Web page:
Thursday, December 22, 2011

“The Light Bulb”

As students, it’s often easy to dismiss a technique as, “not for me”. Sometimes, we might feel a move is “too difficult”, or that it doesn’t fit “our” game. However, I’ve found that drilling techniques we don’t like right now will often help our BJJ growth.

A long time ago, JoJo said that not every technique will work out exactly the way he teaches it, but we should still see the opportunities.

While I've had tons of these experiences in my BJJ carereer – so far, two stick out:

  • The first was when JoJo introduced me to the “Brabo Choke”. I was stuck in the half-guard of a skilled guard player. Suddenly, he moved to a position that resembled position that JoJo had said was ideal for the submission. I went for it, and quickly got the tap;
  • The second time was just a couple of weeks ago. While I’ve had plenty of instruction from JoJo and Tito Hartz about leg locks in the past. They’ve never really been at the top of my list, but last week JoJo taught us a different variation, and my eyes were opened. While I wasn’t able to do exactly what JoJo taught, the blinders came off and I found myself in a whole new world.

A day later, a group of ECU students and I were talking. Amid the laughing and joking, many of us admitted that our favorite submissions were the result of a similar experience.

Our teachers give us the map to success. It’s up to us to find the right route.

Wednesday, November 23, 2011

“Jared Weiner Seminar November 19, 2011”

For the first seminar at ECU’s new location, we, once again had the privilege of Jared Weiner as our guest instructor.

I’ve been lucky enough to attend classes at Jared’s own school, as well as attend a seminar he’s given at ECU. Even with other options at my disposal, I knew that I didn’t want to miss a Jared Weiner seminar at ECU.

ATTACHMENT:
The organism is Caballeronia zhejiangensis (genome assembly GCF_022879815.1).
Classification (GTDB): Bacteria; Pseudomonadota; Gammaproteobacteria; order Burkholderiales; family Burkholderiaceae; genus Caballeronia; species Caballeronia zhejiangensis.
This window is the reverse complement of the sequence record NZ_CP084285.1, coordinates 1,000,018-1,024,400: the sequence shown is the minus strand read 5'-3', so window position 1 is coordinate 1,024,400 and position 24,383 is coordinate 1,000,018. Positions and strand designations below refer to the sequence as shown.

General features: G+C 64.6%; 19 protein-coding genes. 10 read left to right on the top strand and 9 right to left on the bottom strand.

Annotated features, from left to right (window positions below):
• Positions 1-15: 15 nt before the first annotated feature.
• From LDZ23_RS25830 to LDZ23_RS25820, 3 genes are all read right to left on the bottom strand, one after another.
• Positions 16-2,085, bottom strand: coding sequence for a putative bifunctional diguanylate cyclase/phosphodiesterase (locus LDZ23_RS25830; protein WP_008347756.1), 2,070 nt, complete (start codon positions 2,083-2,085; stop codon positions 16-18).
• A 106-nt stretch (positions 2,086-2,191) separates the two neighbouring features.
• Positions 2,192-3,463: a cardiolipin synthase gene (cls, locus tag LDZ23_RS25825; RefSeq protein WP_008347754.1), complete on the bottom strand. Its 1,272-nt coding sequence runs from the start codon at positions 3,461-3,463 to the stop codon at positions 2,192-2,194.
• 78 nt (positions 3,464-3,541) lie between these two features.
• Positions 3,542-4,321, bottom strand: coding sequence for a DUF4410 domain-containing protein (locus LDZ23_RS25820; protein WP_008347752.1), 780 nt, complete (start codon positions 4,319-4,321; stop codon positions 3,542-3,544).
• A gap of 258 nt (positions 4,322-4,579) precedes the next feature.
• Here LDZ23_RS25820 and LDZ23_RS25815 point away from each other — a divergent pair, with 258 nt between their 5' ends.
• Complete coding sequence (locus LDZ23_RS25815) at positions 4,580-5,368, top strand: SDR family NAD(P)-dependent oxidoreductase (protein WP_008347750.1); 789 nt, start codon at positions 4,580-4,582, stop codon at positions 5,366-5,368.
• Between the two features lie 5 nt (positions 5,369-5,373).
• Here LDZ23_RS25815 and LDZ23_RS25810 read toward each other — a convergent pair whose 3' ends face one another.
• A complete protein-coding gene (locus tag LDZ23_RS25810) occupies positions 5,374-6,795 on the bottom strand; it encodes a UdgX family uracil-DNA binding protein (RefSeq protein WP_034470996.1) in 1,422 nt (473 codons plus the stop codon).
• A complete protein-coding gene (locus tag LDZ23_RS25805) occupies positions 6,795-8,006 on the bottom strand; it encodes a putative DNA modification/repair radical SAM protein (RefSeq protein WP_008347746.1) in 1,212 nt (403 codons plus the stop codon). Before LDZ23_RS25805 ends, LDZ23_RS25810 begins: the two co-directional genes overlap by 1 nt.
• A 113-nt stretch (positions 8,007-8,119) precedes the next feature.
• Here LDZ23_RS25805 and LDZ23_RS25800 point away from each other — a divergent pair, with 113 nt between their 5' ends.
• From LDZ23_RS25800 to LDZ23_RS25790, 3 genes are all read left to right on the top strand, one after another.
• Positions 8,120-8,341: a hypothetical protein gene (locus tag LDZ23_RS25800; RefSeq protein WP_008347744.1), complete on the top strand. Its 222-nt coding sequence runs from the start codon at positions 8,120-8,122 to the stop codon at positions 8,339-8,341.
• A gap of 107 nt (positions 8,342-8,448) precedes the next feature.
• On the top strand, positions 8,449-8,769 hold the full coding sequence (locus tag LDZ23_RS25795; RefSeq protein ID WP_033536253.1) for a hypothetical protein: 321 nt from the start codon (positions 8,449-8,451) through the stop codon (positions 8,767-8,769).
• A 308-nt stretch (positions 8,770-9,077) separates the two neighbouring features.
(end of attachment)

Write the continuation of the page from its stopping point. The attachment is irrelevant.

The turnout was HUGE!

Even though Jo-Jo has moved us to a “bigger boat” space was still tight. That said, everyone in the place was eager to learn what Jared had to say.

We started with a slick takedown. I’d never considered turning an arm-drag into a leg-trip before, but I definitely want to add it to my arsenal.

Next, Jared taught us two great ways to pass an open guard. I absolutely loved these techniques. At one point, Jared asked me what the principles of this pass were, my immediate answer was, “MEAN, NASTY, and SLOW!”

Later we learned how to turn side control or “knee on floating rib” techniques into Triangle chokes.

Finally, we worked on De LaRiva/X Guard transitions. There was some really cool stuff there. Jared showed us techniques that looked intimidating at first, but once anyone tried it, could be incorporated into every ECU students’ game.

This might not be my last post about this seminar, as I have several other ideas. I also know several candidates for guest authorship that will do this outstanding seminar justice.

I want to thank JoJo for once again bringing Jared to our school, and thank Jared for running an amazing seminar.

After the seminar there were numerous promotions, but I'll save that for another day.

Monday, November 14, 2011


If my five+ years of training with JoJo Guarin have taught me anything, I’ve learned that anyone and everyone can study Brazilian Jiu-jitsu, and that if BJJ isn’t your thing, ECU still has plenty to offer.

At ECU there are tall students, small students, women students, fat students, skinny students, strong students, old students, young students; and too many other combinations and variations for me to count.

JoJo welcomes everyone, and has a unique talent for ensuring that every student reaches their maximum potential.

Whether you want grappling, striking, yoga, or simply to get fit, talk to JoJo.

Tuesday, November 8, 2011

“Mix It Up”

I know I’ve partially mined this territory recently, but my latest collaboration with Eric Guido encouraged me to re-visit this topic.

As most of my regular readers know, I’m an older student with destroyed knees and various other injuries – 99% percent were pre BJJ.

Looking elsewhere is not always a bad idea as a good instructor in another Art or simply a different training regimen can never hurt.

Many of my training partners, including JoJo, have visited a local cross-fit program run by ECU Purple Belt Dan Stearns. While I’ve heard endless praise of the program, I realize that I’m not the right candidate.

However, JoJo has offered me a KickBoxing program that has let my knees feel better than they have in nearly twenty-five years.

At ECU, there’s also a Yoga program that gives every student the chance to improve their core and/or flexibility.

I love BJJ, but sometimes we have to step outside our comfort zones in order to take the next steps.

Fortunately, I train at an academy where I have plenty of opportunities.

Fundamentals Part II

This is part two of my study of an ECU Fundamentals Class. Once again, I have to thank ECU Fundamentals Instructor Eric Guido for his insight and help in describing the second half of an ECU Fundamentals class. This time, I’ve used Eric’s ideas, but have put them in my own words: